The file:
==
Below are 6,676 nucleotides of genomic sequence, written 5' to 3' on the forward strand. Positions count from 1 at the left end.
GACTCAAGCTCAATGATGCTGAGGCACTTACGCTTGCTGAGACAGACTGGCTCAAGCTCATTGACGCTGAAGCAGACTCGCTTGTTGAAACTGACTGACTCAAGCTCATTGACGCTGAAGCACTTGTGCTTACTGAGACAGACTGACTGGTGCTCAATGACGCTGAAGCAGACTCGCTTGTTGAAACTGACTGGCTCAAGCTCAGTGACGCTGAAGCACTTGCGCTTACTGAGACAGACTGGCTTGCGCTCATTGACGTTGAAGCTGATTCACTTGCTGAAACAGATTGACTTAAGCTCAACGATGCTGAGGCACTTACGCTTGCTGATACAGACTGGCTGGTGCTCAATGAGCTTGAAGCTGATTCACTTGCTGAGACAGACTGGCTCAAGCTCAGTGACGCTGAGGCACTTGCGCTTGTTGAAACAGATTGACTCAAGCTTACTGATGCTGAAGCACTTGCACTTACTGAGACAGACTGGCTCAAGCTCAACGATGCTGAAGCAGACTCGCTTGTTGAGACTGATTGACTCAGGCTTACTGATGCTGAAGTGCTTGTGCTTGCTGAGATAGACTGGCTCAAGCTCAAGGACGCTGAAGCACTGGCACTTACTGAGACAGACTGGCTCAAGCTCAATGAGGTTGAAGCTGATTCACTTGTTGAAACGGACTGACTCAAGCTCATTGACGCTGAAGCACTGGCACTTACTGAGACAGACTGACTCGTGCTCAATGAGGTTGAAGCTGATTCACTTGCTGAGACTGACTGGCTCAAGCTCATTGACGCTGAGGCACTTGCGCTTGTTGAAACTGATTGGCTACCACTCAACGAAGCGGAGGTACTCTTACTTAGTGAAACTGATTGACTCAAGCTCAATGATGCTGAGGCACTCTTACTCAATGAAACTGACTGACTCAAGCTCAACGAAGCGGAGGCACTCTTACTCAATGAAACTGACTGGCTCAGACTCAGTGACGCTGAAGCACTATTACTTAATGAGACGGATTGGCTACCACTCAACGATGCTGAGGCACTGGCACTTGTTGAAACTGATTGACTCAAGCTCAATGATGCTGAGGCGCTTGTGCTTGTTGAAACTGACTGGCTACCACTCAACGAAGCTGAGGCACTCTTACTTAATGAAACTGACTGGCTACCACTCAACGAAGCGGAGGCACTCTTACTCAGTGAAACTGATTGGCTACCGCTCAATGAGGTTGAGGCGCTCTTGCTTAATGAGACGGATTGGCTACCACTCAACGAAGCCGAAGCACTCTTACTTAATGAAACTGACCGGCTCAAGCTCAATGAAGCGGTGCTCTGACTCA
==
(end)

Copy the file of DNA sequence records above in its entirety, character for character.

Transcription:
Below are 6,676 nucleotides of genomic sequence, written 5' to 3' on the forward strand. Positions count from 1 at the left end.
GACTCAAGCTCAATGATGCTGAGGCACTTACGCTTGCTGAGACAGACTGGCTCAAGCTCATTGACGCTGAAGCAGACTCGCTTGTTGAAACTGACTGACTCAAGCTCATTGACGCTGAAGCACTTGTGCTTACTGAGACAGACTGACTGGTGCTCAATGACGCTGAAGCAGACTCGCTTGTTGAAACTGACTGGCTCAAGCTCAGTGACGCTGAAGCACTTGCGCTTACTGAGACAGACTGGCTTGCGCTCATTGACGTTGAAGCTGATTCACTTGCTGAAACAGATTGACTTAAGCTCAACGATGCTGAGGCACTTACGCTTGCTGATACAGACTGGCTGGTGCTCAATGAGCTTGAAGCTGATTCACTTGCTGAGACAGACTGGCTCAAGCTCAGTGACGCTGAGGCACTTGCGCTTGTTGAAACAGATTGACTCAAGCTTACTGATGCTGAAGCACTTGCACTTACTGAGACAGACTGGCTCAAGCTCAACGATGCTGAAGCAGACTCGCTTGTTGAGACTGATTGACTCAGGCTTACTGATGCTGAAGTGCTTGTGCTTGCTGAGATAGACTGGCTCAAGCTCAAGGACGCTGAAGCACTGGCACTTACTGAGACAGACTGGCTCAAGCTCAATGAGGTTGAAGCTGATTCACTTGTTGAAACGGACTGACTCAAGCTCATTGACGCTGAAGCACTGGCACTTACTGAGACAGACTGACTCGTGCTCAATGAGGTTGAAGCTGATTCACTTGCTGAGACTGACTGGCTCAAGCTCATTGACGCTGAGGCACTTGCGCTTGTTGAAACTGATTGGCTACCACTCAACGAAGCGGAGGTACTCTTACTTAGTGAAACTGATTGACTCAAGCTCAATGATGCTGAGGCACTCTTACTCAATGAAACTGACTGACTCAAGCTCAACGAAGCGGAGGCACTCTTACTCAATGAAACTGACTGGCTCAGACTCAGTGACGCTGAAGCACTATTACTTAATGAGACGGATTGGCTACCACTCAACGATGCTGAGGCACTGGCACTTGTTGAAACTGATTGACTCAAGCTCAATGATGCTGAGGCGCTTGTGCTTGTTGAAACTGACTGGCTACCACTCAACGAAGCTGAGGCACTCTTACTTAATGAAACTGACTGGCTACCACTCAACGAAGCGGAGGCACTCTTACTCAGTGAAACTGATTGGCTACCGCTCAATGAGGTTGAGGCGCTCTTGCTTAATGAGACGGATTGGCTACCACTCAACGAAGCCGAAGCACTCTTACTTAATGAAACTGACCGGCTCAAGCTCAATGAAGCGGTGCTCTGACTCA